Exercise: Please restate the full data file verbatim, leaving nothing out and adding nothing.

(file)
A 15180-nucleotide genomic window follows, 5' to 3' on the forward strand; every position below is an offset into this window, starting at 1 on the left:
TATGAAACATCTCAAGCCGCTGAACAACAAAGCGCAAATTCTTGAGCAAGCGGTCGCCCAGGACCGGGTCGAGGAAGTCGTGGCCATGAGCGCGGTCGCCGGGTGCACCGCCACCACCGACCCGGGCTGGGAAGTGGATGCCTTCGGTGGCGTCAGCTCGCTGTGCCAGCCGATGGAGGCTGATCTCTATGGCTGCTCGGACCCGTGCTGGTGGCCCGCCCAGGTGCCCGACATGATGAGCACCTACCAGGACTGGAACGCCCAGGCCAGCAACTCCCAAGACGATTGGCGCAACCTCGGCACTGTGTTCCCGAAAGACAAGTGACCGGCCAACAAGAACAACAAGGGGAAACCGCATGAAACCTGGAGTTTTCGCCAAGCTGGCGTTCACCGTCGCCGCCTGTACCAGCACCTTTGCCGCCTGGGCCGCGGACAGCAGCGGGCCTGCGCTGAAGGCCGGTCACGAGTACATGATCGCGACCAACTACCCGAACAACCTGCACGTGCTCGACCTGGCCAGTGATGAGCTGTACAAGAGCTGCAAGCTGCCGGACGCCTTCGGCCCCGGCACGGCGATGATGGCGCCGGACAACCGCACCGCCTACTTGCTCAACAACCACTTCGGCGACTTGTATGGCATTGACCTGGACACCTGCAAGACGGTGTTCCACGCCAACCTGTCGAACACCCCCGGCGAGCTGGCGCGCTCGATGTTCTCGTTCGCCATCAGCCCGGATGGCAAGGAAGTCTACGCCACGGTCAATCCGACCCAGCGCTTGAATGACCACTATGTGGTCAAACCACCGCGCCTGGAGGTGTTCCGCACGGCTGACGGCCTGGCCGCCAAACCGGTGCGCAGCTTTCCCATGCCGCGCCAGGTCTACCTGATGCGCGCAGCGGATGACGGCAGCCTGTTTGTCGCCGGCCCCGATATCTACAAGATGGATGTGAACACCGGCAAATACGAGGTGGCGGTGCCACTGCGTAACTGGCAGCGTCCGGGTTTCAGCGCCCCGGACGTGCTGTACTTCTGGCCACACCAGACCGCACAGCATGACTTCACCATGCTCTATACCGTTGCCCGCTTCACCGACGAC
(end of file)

A 15180-nucleotide genomic window follows, 5' to 3' on the forward strand; every position below is an offset into this window, starting at 1 on the left:
TATGAAACATCTCAAGCCGCTGAACAACAAAGCGCAAATTCTTGAGCAAGCGGTCGCCCAGGACCGGGTCGAGGAAGTCGTGGCCATGAGCGCGGTCGCCGGGTGCACCGCCACCACCGACCCGGGCTGGGAAGTGGATGCCTTCGGTGGCGTCAGCTCGCTGTGCCAGCCGATGGAGGCTGATCTCTATGGCTGCTCGGACCCGTGCTGGTGGCCCGCCCAGGTGCCCGACATGATGAGCACCTACCAGGACTGGAACGCCCAGGCCAGCAACTCCCAAGACGATTGGCGCAACCTCGGCACTGTGTTCCCGAAAGACAAGTGACCGGCCAACAAGAACAACAAGGGGAAACCGCATGAAACCTGGAGTTTTCGCCAAGCTGGCGTTCACCGTCGCCGCCTGTACCAGCACCTTTGCCGCCTGGGCCGCGGACAGCAGCGGGCCTGCGCTGAAGGCCGGTCACGAGTACATGATCGCGACCAACTACCCGAACAACCTGCACGTGCTCGACCTGGCCAGTGATGAGCTGTACAAGAGCTGCAAGCTGCCGGACGCCTTCGGCCCCGGCACGGCGATGATGGCGCCGGACAACCGCACCGCCTACTTGCTCAACAACCACTTCGGCGACTTGTATGGCATTGACCTGGACACCTGCAAGACGGTGTTCCACGCCAACCTGTCGAACACCCCCGGCGAGCTGGCGCGCTCGATGTTCTCGTTCGCCATCAGCCCGGATGGCAAGGAAGTCTACGCCACGGTCAATCCGACCCAGCGCTTGAATGACCACTATGTGGTCAAACCACCGCGCCTGGAGGTGTTCCGCACGGCTGACGGCCTGGCCGCCAAACCGGTGCGCAGCTTTCCCATGCCGCGCCAGGTCTACCTGATGCGCGCAGCGGATGACGGCAGCCTGTTTGTCGCCGGCCCCGATATCTACAAGATGGATGTGAACACCGGCAAATACGAGGTGGCGGTGCCACTGCGTAACTGGCAGCGTCCGGGTTTCAGCGCCCCGGACGTGCTGTACTTCTGGCCACACCAGACCGCACAGCATGACTTCACCATGCTCTATACCGTTGCCCGCTTCACCGACGAC